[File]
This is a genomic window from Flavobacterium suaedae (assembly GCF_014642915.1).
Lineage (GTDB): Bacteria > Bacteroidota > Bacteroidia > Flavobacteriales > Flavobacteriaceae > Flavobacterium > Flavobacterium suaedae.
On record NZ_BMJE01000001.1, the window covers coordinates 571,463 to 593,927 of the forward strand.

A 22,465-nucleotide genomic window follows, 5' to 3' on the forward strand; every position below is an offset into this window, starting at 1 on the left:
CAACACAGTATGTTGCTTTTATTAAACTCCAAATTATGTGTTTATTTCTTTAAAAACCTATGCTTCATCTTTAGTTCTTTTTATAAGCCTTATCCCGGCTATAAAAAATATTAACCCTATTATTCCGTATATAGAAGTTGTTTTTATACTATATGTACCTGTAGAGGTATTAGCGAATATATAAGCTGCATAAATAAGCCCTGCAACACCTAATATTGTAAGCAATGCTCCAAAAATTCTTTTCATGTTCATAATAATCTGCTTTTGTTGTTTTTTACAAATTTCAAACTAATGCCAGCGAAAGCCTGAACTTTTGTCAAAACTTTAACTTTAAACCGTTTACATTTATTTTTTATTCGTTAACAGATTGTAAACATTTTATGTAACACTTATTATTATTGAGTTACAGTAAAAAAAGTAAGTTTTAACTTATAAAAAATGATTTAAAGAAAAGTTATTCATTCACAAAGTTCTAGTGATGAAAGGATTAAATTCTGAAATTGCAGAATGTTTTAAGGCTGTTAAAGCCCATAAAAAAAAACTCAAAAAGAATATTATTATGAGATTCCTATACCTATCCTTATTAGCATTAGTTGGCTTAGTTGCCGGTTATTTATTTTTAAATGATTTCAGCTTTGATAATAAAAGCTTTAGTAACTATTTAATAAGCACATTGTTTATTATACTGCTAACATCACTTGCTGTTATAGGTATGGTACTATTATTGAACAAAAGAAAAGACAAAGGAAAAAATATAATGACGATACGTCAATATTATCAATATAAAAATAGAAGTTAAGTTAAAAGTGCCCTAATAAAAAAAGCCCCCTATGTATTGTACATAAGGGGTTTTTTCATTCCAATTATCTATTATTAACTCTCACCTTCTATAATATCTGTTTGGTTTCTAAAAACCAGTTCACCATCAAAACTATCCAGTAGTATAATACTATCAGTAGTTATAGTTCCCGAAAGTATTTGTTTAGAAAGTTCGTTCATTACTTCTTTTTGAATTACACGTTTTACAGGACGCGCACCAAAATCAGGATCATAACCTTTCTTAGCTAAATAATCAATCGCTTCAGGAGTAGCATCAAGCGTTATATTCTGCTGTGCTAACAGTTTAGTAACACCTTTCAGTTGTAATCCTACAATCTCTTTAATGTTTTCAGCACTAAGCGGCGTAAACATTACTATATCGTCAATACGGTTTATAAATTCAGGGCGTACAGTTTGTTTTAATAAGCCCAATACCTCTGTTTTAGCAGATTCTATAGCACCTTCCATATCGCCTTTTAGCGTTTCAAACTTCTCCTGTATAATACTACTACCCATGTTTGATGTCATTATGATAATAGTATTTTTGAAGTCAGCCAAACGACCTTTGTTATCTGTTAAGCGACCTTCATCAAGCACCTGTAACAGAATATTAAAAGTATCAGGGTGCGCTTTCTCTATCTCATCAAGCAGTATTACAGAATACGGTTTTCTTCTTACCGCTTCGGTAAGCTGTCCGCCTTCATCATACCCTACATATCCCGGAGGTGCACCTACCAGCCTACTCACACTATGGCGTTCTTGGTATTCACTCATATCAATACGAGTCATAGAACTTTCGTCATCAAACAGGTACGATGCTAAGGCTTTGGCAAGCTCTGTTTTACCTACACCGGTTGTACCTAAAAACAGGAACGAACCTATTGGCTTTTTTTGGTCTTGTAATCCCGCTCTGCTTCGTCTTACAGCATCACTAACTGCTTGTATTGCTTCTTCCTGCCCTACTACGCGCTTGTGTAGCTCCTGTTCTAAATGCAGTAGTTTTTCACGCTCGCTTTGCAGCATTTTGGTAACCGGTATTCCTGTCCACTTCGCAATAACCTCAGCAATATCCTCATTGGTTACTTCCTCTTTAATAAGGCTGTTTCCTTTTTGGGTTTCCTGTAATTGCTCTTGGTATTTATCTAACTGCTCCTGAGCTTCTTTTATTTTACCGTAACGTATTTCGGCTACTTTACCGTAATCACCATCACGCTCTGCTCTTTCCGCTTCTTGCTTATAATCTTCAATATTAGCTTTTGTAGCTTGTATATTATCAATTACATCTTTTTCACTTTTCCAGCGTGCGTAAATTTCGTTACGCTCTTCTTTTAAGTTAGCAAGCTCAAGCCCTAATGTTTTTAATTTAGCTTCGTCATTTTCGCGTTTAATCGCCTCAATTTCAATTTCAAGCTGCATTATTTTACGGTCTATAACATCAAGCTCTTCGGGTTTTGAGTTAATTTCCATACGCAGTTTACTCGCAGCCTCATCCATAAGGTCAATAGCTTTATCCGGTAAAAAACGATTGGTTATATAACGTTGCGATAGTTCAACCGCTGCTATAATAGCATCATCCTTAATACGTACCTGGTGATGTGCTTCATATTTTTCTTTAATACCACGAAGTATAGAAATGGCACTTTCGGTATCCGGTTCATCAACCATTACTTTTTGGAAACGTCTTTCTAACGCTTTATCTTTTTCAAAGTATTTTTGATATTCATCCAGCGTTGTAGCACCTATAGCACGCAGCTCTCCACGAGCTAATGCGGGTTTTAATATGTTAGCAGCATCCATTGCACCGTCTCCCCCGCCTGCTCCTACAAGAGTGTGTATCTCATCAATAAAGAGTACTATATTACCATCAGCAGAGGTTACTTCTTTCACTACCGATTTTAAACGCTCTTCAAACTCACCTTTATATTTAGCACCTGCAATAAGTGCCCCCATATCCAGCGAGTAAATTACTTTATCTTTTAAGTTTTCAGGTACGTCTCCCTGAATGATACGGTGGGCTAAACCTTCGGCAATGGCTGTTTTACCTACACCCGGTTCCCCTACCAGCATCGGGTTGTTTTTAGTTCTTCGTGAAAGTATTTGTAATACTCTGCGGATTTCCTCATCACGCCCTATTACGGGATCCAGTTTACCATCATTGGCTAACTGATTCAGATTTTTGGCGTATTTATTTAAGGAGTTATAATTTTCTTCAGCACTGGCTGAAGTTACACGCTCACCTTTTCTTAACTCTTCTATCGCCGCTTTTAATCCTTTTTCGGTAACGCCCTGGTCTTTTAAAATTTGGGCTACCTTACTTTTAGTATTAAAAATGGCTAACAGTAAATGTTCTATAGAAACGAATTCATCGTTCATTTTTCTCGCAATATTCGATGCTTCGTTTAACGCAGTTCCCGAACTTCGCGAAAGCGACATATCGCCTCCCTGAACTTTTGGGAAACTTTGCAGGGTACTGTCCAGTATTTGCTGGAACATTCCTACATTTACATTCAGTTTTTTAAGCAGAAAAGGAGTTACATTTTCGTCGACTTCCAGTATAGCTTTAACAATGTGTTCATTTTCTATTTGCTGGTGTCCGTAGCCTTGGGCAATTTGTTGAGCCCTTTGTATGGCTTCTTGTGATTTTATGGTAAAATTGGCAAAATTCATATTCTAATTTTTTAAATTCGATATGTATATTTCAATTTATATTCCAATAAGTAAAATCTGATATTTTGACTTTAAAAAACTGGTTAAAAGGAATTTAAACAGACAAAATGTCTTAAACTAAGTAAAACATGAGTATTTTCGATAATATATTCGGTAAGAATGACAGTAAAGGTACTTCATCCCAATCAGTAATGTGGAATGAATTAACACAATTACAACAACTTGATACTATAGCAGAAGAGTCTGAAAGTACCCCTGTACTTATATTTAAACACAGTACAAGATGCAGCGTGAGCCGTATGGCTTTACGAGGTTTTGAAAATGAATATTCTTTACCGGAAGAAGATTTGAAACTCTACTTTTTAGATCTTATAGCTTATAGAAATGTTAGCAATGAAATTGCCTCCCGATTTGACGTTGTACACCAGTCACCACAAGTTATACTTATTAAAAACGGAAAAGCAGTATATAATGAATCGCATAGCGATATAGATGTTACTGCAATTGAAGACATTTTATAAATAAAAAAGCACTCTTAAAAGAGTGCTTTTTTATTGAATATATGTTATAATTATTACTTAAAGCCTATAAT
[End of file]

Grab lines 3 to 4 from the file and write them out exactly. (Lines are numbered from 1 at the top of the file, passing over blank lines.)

On record NZ_BMJE01000001.1, the window covers coordinates 571,463 to 593,927 of the forward strand.

A 22,465-nucleotide genomic window follows, 5' to 3' on the forward strand; every position below is an offset into this window, starting at 1 on the left: